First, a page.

Poughkeepsie, NY -- August 4, 2004

The Chance The hugest bouncer I've ever seen moves into place between the rail and the stage, a little to my right; I bet this guy's gone as Shaq for Halloween, and if not he should. Bob's in place, a few perfunctory plunks at the keys to loosen up the old digits, and they launch into a scalding Wicked Messenger that sets the pace and tone for the whole show. Explosive, blow-the- roof-off, PLAY-FUCKING-LOUD bar band rock! George is firing bullets, playing so hard right out of the gates you'd think this was the only song he had to play on. Bob's intense as hell from the get-go, wasting no time warming up. He finds an inflection that works and sticks with it: was there he made his uh-baaaaayud; often times he could be seen reeeeuh-tuuurnin'; a note in his hand which a uh-raaaaayud; the soles of my feet I swear they're uh-buuurnin'. Stu scales the heights between verses with his increasingly up front brand of screaming guitar riffs. The Chance, I must say, is uuuuh-smokin'! Bob grabs the harp like he will on half the songs tonight and blows like he's gonna bust a lung and doesn't give a shit. And then, you knew it was coming on a night like this, High Water (for Charley Patton). The jazzhands start to fly, Bob's pointing and grinning like a saint and a devil and sweating and striking weird sinister notes that he seems to be inventing on the spot and man, oh man, he's preachin' the word of Bob if ever I've seen him do it. He sounds pissed. The music fills more than the room, it seems to be coming from heaven, hell and all points between and I'm pretty sure at one point my head does explode. It is so fucking loud. Bob's delivery is fierce; he's shouting out the portents here with nothing short of biblical fury, while staying in complete vocal control the whole time. No breaking or cracking of his voice at all. High water EEEEEEverywhere, making the word longer each time he gets to it as if he can't emphasize it enough. Bob wants to sing an extra verse, the one about Charles Darwin, before they go into the first instrumental tonight. Or doesn't want to maybe, but does. Then he wheels around on his heel with an “Aaaaaaaaaaaawlriiiight!” half to cue Stu and half just into the air for the hell of it. Yeah, I'll say it's alright. He cracks a smile and gives a wink at “I just can't be happy love unless you're happy too!” Well we sure are….something, Bob. Happy is part of it. But it's almost too much for me to take. Colors and sounds are all vibrating around me, I feel like the screaming guitar is coming from inside my head. I don't recognize the next song at first. It's familiar, but it isn't. Something from Love and Theft, maybe…yet another reworked Moonlight? Actually what it sounds like most is the Grateful Dead's Sugaree. Well it was just Jerry's birthday… But then the first words, “I got my back to the sun…” and I recognize it as the return of Sugar Baby! A new version, with a western swing to it. Brings to mind horses loping along on a ridge top at sunset in a dusty desert. Cowboy Bob astride. A few in the crowd start to cheer loudly halfway through the line “Some of these bootleggers, they make pretty good stuff!” and Bob allows a shrewd half-smile. As the audience cheers more at the sight of that, Bob's smile broadens and he turns halfway to the audience. A nod to the tapers. Yeah, this one will be nice to hear again. Throughout the song Bob's singing is exquisite, a world of care put into every syllable. The tentative undercurrent that is there because this is the first run through only enhances the beauty of this reworked gem, like part of its preciousness is that it could all fall apart in a heartbeat. Happiness can come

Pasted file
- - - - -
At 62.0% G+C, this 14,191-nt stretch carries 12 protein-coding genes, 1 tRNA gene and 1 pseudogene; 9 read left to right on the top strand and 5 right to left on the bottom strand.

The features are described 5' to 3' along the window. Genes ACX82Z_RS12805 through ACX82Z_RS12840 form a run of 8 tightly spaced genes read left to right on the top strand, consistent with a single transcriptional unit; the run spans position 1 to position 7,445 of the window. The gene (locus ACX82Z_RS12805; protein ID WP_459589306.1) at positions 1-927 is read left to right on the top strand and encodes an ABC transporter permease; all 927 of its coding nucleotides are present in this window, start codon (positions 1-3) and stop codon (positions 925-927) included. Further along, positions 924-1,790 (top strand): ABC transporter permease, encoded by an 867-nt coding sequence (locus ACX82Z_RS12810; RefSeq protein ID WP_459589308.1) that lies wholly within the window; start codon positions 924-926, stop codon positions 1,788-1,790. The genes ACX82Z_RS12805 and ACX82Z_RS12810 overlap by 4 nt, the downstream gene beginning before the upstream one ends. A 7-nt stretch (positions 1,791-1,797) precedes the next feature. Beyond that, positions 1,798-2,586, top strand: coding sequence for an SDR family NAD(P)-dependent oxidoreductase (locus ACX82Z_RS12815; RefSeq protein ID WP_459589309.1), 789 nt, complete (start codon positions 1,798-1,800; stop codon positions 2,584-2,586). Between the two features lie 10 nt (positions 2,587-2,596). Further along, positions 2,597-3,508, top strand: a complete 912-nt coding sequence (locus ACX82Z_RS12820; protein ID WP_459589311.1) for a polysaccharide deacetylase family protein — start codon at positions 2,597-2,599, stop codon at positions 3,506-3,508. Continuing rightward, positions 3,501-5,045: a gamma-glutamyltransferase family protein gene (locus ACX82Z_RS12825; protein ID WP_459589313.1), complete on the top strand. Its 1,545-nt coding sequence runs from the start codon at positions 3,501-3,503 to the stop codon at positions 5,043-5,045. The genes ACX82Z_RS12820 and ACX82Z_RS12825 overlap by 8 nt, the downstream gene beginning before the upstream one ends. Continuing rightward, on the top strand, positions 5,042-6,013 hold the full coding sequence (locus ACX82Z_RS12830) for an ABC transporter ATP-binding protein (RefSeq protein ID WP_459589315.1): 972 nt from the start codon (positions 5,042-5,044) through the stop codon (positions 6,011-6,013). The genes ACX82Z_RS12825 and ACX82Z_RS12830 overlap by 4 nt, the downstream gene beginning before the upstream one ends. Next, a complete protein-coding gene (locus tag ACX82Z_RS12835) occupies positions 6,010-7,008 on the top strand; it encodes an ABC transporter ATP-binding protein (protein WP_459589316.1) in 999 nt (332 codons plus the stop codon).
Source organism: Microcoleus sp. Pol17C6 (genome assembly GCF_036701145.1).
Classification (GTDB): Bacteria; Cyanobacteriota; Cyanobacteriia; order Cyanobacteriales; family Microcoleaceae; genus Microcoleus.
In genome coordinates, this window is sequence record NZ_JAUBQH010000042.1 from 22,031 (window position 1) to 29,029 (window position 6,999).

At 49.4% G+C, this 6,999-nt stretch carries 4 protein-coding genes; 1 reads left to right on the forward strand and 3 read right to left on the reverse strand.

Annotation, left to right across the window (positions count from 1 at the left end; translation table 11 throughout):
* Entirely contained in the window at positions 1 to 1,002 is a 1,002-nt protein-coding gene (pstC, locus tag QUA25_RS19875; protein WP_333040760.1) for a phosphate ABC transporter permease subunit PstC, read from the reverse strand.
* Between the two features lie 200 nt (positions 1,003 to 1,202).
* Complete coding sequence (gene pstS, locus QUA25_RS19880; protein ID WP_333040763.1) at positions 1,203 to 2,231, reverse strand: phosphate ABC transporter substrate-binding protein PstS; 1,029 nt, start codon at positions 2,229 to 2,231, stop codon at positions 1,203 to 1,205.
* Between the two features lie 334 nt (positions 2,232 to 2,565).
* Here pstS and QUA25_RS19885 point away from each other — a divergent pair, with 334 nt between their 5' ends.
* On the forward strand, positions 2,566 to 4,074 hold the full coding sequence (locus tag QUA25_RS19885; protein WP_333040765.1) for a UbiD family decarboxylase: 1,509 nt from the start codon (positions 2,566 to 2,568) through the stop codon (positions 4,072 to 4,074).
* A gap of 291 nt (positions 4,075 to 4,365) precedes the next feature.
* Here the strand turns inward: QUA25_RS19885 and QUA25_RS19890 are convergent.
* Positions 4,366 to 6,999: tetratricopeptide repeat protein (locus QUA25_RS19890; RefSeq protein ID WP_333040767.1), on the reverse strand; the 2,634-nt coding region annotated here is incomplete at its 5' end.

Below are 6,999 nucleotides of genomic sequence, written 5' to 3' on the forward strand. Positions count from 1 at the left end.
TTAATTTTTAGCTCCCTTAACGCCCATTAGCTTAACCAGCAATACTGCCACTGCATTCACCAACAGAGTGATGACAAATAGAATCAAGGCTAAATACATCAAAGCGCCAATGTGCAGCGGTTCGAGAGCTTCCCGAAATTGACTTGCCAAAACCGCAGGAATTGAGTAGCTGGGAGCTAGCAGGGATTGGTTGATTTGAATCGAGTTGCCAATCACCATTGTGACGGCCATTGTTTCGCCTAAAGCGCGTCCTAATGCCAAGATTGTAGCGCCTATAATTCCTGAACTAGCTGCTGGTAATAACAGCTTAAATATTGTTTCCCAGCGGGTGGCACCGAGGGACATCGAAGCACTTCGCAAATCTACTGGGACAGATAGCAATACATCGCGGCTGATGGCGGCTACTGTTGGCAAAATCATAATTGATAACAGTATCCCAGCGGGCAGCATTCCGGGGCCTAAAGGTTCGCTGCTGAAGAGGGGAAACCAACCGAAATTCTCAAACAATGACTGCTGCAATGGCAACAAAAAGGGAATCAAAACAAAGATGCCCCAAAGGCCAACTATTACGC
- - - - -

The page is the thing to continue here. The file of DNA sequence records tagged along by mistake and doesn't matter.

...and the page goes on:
Laaaaaaaaawd you know it leave…just as…quick. Similar to recent versions of Boots of Spanish Leather and Girl of the North Country, Bob sings words at the ends of lines so they trail off like a sigh and almost disappear. We hang on it each time, watching it fade off like that, like smoke. I'm still lost somewhere in Sugar Baby reverie when I detect in the between-song guitar noodling the opening chords of the song that I most wanted to hear tonight, Seeing The Real You At Last. Bob brought this song back at Bonaroo after a couple years off, since the first piano tour, kept playing it in Europe, and I'd come here really hoping it would still be in the mix. It's about disillusionment and being let down by people you thought you knew and as such, it struck a chord in me because of what gone down this summer. Got some of the best lines about that shit. So I jump up and down like a kid and scream my approval. We're back to spit and fire rock and roll here. I feel like Bob knows what's going on in my head and all the shit I've gone through lately when he sings, “I have had some rotten nights – YEAH!” Shit, yeah! Then he looks like he's going to bite the microphone, “I'm seein' the real you at last – AAAAAAAH YEEEAH I AAAAAAAAM!” He gets overly excited and flubs a line or two. I look at him and shake my head laughing as he sings, “I think maybe we better leave each other alone!” and he laughs back. My head explodes for the second time tonight. He's punctuating every other line with these remarkable guttural growls and roars. Is Bob turning into a werewolf, is it a night of full moon? Whatever it is, I like it. Then Stu busts into a stratospheric solo that, I shit you not, is straight out of chicken-fried Southern rock, a la Free Bird or something, and it fucking works so well! When it's all over I yell out, “Do it again!”
Review Location: 
The Chance, Poughkeepsie, NY
Review Date: 
Wednesday, August 4, 2004
Review Author: 
Caroline Schwarz